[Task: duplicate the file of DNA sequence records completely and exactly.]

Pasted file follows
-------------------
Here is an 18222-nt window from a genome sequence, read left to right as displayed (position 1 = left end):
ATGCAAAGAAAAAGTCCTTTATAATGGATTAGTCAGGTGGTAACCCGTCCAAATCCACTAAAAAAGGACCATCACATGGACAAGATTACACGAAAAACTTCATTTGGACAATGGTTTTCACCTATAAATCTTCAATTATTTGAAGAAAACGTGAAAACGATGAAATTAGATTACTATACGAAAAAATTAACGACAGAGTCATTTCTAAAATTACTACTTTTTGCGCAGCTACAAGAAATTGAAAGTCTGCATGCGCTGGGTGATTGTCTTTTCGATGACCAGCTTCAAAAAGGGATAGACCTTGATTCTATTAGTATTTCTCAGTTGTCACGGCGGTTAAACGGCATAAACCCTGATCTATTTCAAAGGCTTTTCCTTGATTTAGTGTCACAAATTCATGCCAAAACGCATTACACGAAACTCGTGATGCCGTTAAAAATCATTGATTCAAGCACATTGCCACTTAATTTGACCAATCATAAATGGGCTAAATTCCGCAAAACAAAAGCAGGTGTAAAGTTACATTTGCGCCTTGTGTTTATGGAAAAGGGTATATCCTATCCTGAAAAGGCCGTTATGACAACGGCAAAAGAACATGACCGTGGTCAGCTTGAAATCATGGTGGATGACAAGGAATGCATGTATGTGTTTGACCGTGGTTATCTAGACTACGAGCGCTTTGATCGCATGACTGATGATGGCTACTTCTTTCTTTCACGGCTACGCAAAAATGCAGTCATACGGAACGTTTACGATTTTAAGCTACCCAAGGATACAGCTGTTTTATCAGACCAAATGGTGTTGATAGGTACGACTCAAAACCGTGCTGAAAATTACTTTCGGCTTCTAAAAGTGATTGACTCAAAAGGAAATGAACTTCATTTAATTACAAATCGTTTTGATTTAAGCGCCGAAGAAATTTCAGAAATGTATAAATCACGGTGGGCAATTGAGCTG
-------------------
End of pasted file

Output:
Here is an 18222-nt window from a genome sequence, read left to right as displayed (position 1 = left end):
ATGCAAAGAAAAAGTCCTTTATAATGGATTAGTCAGGTGGTAACCCGTCCAAATCCACTAAAAAAGGACCATCACATGGACAAGATTACACGAAAAACTTCATTTGGACAATGGTTTTCACCTATAAATCTTCAATTATTTGAAGAAAACGTGAAAACGATGAAATTAGATTACTATACGAAAAAATTAACGACAGAGTCATTTCTAAAATTACTACTTTTTGCGCAGCTACAAGAAATTGAAAGTCTGCATGCGCTGGGTGATTGTCTTTTCGATGACCAGCTTCAAAAAGGGATAGACCTTGATTCTATTAGTATTTCTCAGTTGTCACGGCGGTTAAACGGCATAAACCCTGATCTATTTCAAAGGCTTTTCCTTGATTTAGTGTCACAAATTCATGCCAAAACGCATTACACGAAACTCGTGATGCCGTTAAAAATCATTGATTCAAGCACATTGCCACTTAATTTGACCAATCATAAATGGGCTAAATTCCGCAAAACAAAAGCAGGTGTAAAGTTACATTTGCGCCTTGTGTTTATGGAAAAGGGTATATCCTATCCTGAAAAGGCCGTTATGACAACGGCAAAAGAACATGACCGTGGTCAGCTTGAAATCATGGTGGATGACAAGGAATGCATGTATGTGTTTGACCGTGGTTATCTAGACTACGAGCGCTTTGATCGCATGACTGATGATGGCTACTTCTTTCTTTCACGGCTACGCAAAAATGCAGTCATACGGAACGTTTACGATTTTAAGCTACCCAAGGATACAGCTGTTTTATCAGACCAAATGGTGTTGATAGGTACGACTCAAAACCGTGCTGAAAATTACTTTCGGCTTCTAAAAGTGATTGACTCAAAAGGAAATGAACTTCATTTAATTACAAATCGTTTTGATTTAAGCGCCGAAGAAATTTCAGAAATGTATAAATCACGGTGGGCAATTGAGCTG